Asiaing.com: Free eBooks, Free Magazines, Free Magazine Subscriptions

Sunday
Sep 21st
Text size
  • Increase font size
  • Default font size
  • Decrease font size
Home arrow eBook Categories arrow Movie arrow The Film Preservation Guide: The Basics for Archives, Libraries, and Museums

The Film Preservation Guide: The Basics for Archives, Libraries, and Museums

February 11 2009

The Film Preservation Guide: The Basics for Archives, Libraries, and MuseumsThe Film Preservation Guide: The Basics for Archives, Libraries, and Museums describes methods for handling, duplicating, making available, and storing film that are practical for nonprofit and public organizations with limited resources. It traces the path of film through the preservation process and includes case studies, illustrations, charts, glossary, bibliography, vendor lists, and index.

The Film Preservation Guide was honored by the Society of American Archivists with its 2005 Preservation Publication Award.

WHY PRESERVE FILM?
America’s film heritage is as diverse as America itself. For more than one hundred years Americans with movie cameras—professional and amateur alike—have traveled the country documenting traditions, telling stories, and recording events of the day. They have captured peoples and places not filmed by the mainstream media.

Documentaries, newsreels, avant-garde and independent works, home movies, industrial films, political ads, scientific footage, anthropological records, travelogues, and fictional narratives—these works stand as the collective memory of the first century witnessed by the moving image. By saving and sharing these works, we can illuminate our common heritage with the power and immediacy unique to film.

For many years the value of these varied film types was not widely recognized. We associated filmmaking with Hollywood sound features and knew little about nontheatrical films held by museums, libraries, and archives. These one-of-a-kind works often lay untouched in the stacks or were simply too fragile to be shown to the public.

Now, thanks to preservation work over the past two decades, these films are beginning to be seen. A more inclusive picture of national filmmaking is emerging to enrich our understanding of cultural history.

Visit The Film Preservation Guide: The Basics for Archives, Libraries, and Museums Download Page

You can download full publication in PDF format.

National Film Preservation Foundation
870 Market Street, Suite 1113
San Francisco, CA 94102

HOW TO USE THIS GUIDE

As mentioned in the preface, this publication was created through an interactive process that started with workshops. “Keep it simple!” was the mantra of these discussions.

Accordingly, The Film Preservation Guide attempts to cover a range of motion picture technical issues in relatively jargon-free language accessible to collection professionals without prior film preservation experience. Generally technical terms are defined the first time they are used and in the glossary as well. Whenever possible, technical information is summarized in charts or diagrams and presented so that it is easier to apply in decision making. Most chapters end with case studies providing examples from the field.

The arrangement of the chapters follows the path of film through the preservation process, from the first viewing by the subject specialist to the presentation of access copies to the public. The discussion focuses on collection activities that are distinct to film. Archives, libraries, and museums already have established practices for core functions such as cataloging; in these areas, the guide briefly highlights topics and issues particular to the moving image.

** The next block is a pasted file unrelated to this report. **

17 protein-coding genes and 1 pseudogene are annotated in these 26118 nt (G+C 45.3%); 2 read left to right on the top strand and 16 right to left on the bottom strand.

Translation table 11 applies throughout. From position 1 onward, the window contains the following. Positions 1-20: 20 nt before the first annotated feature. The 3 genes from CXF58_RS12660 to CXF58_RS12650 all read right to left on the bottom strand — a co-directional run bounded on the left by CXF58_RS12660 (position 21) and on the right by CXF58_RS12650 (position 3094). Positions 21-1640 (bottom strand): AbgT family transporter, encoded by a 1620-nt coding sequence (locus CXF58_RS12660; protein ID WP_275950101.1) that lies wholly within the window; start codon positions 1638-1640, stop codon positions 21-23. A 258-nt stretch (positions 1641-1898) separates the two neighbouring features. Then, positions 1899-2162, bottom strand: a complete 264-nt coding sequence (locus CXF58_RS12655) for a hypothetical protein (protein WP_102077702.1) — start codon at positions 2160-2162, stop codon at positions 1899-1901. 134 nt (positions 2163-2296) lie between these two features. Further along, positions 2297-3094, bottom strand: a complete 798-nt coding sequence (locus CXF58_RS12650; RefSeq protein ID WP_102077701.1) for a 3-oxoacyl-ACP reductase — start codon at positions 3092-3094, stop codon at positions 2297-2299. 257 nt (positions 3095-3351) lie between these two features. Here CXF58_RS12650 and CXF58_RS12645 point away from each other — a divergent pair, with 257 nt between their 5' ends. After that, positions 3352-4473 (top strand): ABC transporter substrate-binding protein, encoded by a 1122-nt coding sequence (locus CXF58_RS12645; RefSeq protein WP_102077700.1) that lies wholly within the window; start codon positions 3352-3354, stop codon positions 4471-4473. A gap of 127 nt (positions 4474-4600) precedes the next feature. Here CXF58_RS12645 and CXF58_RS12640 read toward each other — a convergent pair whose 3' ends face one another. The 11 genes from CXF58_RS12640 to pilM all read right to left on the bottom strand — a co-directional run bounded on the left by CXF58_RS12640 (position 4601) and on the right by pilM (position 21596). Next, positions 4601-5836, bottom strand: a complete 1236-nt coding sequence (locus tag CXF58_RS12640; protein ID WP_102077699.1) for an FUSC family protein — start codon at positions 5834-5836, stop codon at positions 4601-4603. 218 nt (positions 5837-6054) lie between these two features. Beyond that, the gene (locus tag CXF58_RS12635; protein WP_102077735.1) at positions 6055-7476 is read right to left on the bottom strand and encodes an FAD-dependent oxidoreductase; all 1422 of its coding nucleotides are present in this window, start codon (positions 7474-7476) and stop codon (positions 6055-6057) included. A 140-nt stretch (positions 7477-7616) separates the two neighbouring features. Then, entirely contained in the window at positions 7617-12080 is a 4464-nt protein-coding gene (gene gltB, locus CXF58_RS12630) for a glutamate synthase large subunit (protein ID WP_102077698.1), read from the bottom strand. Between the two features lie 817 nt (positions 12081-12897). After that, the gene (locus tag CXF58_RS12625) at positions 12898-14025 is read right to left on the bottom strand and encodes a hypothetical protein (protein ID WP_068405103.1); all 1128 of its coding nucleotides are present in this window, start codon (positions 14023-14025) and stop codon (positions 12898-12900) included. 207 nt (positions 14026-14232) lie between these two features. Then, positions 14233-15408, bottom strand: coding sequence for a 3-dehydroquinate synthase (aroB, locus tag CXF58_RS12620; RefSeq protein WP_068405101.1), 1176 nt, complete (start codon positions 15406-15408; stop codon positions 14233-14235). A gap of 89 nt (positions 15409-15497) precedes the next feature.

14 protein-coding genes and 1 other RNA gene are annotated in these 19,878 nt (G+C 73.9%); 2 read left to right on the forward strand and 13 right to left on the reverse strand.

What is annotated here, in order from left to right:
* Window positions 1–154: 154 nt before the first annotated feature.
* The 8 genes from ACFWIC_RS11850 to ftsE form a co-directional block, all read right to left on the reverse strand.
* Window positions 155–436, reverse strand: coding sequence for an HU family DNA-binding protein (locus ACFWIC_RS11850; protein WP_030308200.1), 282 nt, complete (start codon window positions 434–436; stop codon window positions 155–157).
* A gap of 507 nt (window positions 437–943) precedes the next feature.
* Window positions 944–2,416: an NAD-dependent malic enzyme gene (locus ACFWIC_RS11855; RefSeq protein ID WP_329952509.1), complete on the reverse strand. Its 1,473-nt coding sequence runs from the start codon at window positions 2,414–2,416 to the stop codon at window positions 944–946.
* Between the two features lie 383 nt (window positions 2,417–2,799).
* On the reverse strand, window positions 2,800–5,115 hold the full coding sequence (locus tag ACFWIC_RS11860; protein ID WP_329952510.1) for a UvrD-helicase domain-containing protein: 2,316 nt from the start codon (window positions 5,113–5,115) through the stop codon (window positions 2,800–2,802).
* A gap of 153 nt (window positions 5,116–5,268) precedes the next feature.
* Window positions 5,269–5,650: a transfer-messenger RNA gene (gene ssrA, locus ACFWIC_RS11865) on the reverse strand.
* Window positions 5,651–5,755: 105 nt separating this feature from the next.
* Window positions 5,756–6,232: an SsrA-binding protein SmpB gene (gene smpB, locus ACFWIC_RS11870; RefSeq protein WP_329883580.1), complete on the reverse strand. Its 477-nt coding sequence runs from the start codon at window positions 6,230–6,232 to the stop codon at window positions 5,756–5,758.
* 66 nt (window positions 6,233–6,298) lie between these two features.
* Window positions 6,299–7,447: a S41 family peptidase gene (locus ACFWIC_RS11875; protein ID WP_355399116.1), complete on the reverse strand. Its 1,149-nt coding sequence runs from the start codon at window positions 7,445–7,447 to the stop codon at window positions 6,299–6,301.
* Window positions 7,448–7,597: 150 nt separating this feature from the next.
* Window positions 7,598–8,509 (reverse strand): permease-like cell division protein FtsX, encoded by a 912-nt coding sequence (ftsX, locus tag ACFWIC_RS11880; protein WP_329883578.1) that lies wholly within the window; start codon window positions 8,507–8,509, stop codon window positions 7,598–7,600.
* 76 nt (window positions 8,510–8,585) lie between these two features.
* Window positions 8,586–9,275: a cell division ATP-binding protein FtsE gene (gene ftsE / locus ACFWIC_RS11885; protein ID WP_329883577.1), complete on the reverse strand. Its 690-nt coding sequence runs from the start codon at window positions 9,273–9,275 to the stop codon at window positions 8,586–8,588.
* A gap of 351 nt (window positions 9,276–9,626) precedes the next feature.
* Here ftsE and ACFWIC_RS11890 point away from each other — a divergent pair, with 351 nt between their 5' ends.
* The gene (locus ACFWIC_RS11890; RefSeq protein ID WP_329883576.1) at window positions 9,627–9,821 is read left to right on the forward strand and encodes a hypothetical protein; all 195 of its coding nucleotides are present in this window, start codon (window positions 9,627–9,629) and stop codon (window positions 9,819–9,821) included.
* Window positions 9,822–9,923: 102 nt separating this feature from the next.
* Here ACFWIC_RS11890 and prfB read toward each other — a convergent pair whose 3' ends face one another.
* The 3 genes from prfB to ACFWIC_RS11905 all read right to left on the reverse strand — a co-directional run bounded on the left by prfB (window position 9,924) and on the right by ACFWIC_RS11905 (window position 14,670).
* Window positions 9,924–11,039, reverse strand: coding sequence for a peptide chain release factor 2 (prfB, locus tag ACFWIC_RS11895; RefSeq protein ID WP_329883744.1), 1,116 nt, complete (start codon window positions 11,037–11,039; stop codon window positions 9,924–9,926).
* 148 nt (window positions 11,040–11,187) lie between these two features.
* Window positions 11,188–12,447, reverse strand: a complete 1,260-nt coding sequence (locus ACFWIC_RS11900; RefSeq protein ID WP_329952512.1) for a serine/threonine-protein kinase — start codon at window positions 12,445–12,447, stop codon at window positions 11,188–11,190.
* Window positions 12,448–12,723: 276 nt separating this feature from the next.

Motion pictures have been with us for more than a century—in a myriad of formats, venues, and uses. This guide does not attempt to address these many permutations. Instead it strives to describe motion picture preservation in terms of the materials and equipment most widely found in archives, libraries, and museums. It is intended as an introduction to the fundamentals of film preservation.

There are exceptions to almost every generalization. In seeking to provide a short, practical overview, most specialized techniques and formats are omitted. For more about these, see the selected bibliography.

ABOUT THE NATIONAL FILM PRESERVATION FOUNDATION

The National Film Preservation Foundation (NFPF) is the independent, nonprofit organization created by the U.S. Congress to save America’s film heritage. Growing from a national planning effort led by the Library of Congress, the NFPF began operations in 1997, thanks to donations from the Academy of Motion Picture Arts and Sciences, The Film Foundation, and others in the entertainment community.

The foundation works directly with archives to rescue endangered films that will not survive without public support.

The NFPF raises money, gives grants, and organizes cooperative projects that enable archives, libraries, museums, historical societies, and universities to work together to save American films not preserved by commercial interests. Since opening its doors, the NFPF has helped preserve more than 630 films and collections and assisted archives in 34 states and the District of Columbia.

The NFPF is a public charity incorporated in the District of Columbia and affiliated with the National Film Preservation Board of the Library of Congress. It depends entirely on private contributions to support operations.

Comments (0)add comment

Write comment
quote
bold
italicize
underline
strike
url
image
quote
quote
smaller | bigger

busy
Last Updated ( February 11 2009 )
 
< Prev   Next >

Subscribe

 Subscribe to the RSS feed. 

Email Subscription

Lots of FREE books & magazines delivered directly to your e-mail inbox!

Enter your email address: